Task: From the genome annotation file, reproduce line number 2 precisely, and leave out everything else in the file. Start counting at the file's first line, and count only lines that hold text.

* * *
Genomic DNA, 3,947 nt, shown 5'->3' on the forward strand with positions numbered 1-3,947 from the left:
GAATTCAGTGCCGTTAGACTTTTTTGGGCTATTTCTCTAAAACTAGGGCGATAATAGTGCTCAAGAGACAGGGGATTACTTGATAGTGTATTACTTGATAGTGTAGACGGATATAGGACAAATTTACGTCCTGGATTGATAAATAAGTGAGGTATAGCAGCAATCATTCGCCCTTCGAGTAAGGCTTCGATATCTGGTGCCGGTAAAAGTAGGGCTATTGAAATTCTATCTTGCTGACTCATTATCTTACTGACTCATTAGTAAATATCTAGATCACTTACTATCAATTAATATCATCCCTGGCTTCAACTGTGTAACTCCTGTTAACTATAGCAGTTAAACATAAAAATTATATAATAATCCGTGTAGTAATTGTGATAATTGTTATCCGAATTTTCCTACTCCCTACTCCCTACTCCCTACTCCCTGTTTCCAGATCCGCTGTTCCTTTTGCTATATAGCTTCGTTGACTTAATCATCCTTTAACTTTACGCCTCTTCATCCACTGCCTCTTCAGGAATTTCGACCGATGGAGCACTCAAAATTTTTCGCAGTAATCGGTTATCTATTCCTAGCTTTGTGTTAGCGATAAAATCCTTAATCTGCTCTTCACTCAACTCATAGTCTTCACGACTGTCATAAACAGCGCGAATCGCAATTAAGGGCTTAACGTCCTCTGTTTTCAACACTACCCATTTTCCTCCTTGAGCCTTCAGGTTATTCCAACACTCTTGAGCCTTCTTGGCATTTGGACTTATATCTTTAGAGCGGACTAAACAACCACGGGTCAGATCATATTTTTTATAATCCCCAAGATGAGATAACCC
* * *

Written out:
GAATTCAGTGCCGTTAGACTTTTTTGGGCTATTTCTCTAAAACTAGGGCGATAATAGTGCTCAAGAGACAGGGGATTACTTGATAGTGTATTACTTGATAGTGTAGACGGATATAGGACAAATTTACGTCCTGGATTGATAAATAAGTGAGGTATAGCAGCAATCATTCGCCCTTCGAGTAAGGCTTCGATATCTGGTGCCGGTAAAAGTAGGGCTATTGAAATTCTATCTTGCTGACTCATTATCTTACTGACTCATTAGTAAATATCTAGATCACTTACTATCAATTAATATCATCCCTGGCTTCAACTGTGTAACTCCTGTTAACTATAGCAGTTAAACATAAAAATTATATAATAATCCGTGTAGTAATTGTGATAATTGTTATCCGAATTTTCCTACTCCCTACTCCCTACTCCCTACTCCCTGTTTCCAGATCCGCTGTTCCTTTTGCTATATAGCTTCGTTGACTTAATCATCCTTTAACTTTACGCCTCTTCATCCACTGCCTCTTCAGGAATTTCGACCGATGGAGCACTCAAAATTTTTCGCAGTAATCGGTTATCTATTCCTAGCTTTGTGTTAGCGATAAAATCCTTAATCTGCTCTTCACTCAACTCATAGTCTTCACGACTGTCATAAACAGCGCGAATCGCAATTAAGGGCTTAACGTCCTCTGTTTTCAACACTACCCATTTTCCTCCTTGAGCCTTCAGGTTATTCCAACACTCTTGAGCCTTCTTGGCATTTGGACTTATATCTTTAGAGCGGACTAAACAACCACGGGTCAGATCATATTTTTTATAATCCCCAAGATGAGATAACCC